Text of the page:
Who runs the FFII?

The FFII is run by its members, and the board, who the members choose. The members choose new members (by majority vote) during general assemblies1, which we hold every year. If you are a power-mad tyrant, you can even stand for president.

What's the difference between the FFII and, say, the Free Software Foundation?

Philosophically, we're close. Consider the FFII to be a collaboration of intellectuals who produce analysis and legislation and activism, much as the FSF is a collaboration of intellectuals who produce software. We're campaigners, writers, analysts, not programmers. But we work on the same principles of free (libre) sharing (of information), of ecosystems where to get you must also give, of high moral values and ethics based on the principle of non-discrimination, and so on. Note that many, many free software developers are FFII members.

What's the relationship between an FFII affiliate and the FFII itself?

The mother organisation (FFII.org, as it's sometimes called) holds the trademarks (yes, we do care about the name), the main domain names, and has some funding. Our affiliates are independent associations with compatible mission that have signed an affiliation agreement with us. The affiliate's members become our members, automatically and without paying anything (but our members do not become members of the affiliate, this is not a swap but an umbrella).

What's the advantage of affiliation?

Affiliates get access to the huge, diverse, experienced FFII network. This makes them smarter, faster, and more successful. FFII.org also funds affiliates that need it, when we can afford it, and we help them with tools, techniques, and so on. The world we live in has no borders, and our activism also has no borders. Our most successful projects are those where we work locally but organise globally. Affiliation is therefore a very big part of building the future we want.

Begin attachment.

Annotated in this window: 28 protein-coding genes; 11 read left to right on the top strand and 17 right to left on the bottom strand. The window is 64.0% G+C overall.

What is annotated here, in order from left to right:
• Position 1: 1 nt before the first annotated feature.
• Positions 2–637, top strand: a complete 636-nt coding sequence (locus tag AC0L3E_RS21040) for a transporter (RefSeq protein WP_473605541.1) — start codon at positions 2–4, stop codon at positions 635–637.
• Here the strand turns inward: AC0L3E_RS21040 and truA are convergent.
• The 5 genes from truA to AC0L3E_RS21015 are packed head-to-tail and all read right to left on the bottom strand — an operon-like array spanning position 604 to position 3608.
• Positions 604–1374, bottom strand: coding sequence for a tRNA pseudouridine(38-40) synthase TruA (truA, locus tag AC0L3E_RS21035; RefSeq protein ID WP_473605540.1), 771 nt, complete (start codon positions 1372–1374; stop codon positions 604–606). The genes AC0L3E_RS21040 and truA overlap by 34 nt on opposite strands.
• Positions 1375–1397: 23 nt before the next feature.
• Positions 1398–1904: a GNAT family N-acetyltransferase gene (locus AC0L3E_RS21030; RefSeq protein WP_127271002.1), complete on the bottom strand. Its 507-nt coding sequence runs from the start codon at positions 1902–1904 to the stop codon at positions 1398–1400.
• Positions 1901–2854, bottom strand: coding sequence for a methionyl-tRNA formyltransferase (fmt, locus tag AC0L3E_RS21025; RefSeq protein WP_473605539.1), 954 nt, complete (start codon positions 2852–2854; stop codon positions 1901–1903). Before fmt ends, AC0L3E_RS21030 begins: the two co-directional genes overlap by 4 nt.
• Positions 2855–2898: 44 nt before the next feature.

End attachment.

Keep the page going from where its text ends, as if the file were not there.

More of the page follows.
Can the FFII offer me a job?


How do I pay for the time I spend on FFII matters?

Not our problem anymore than it's Wikipedia's problem to pay for the time people spend on editing articles. If you don't have some way to live, either a job, a grant, or some savings, do not commit to more activism than you can handle safely. People do burnout if they work too much without some kind of economic framework. It's ugly. In some very exceptional cases, the FFII will look to fund individuals who do extraordinary work for the association, at least for a time.

How do I convince my company to join the FFII?

Don't bother. Instead, explain to them the benefits of joining Esoma, our association for businesses in the software market. Esoma is an FFII affiliate, so all Esoma members automatically become FFII members. But Esoma is much better suited for companies - it offers a range of services, and has a professional staff.

Should I try to recruit people?

Of course. The FFII like all volunteer efforts always needs new hands. Please, try to say nice things about us. Sometimes the people we're trying to help (as in, explain why their attempts to lobby for an insanely unjust law or report is doomed to failure) say unkind things about us. We've been called "anti-property communist anarchists" and worse. It hurts…. OK, to be honest it hurts because we laugh so much. Where was I… oh, yes, recruitment. Yes, go for it, but you don't get any prize except some non-transferable non-exchangeable 'points'.

How do I contribute to this site?

Normally, if the permissions thing works, you register with Wikidot and then you can submit new articles, howtos, etc. As author you can edit and improve them. You can also join the site and help moderate, and fix pages.


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  • Pieter Hintjens <gro.iiff|hreteip#gro.iiff|hreteip>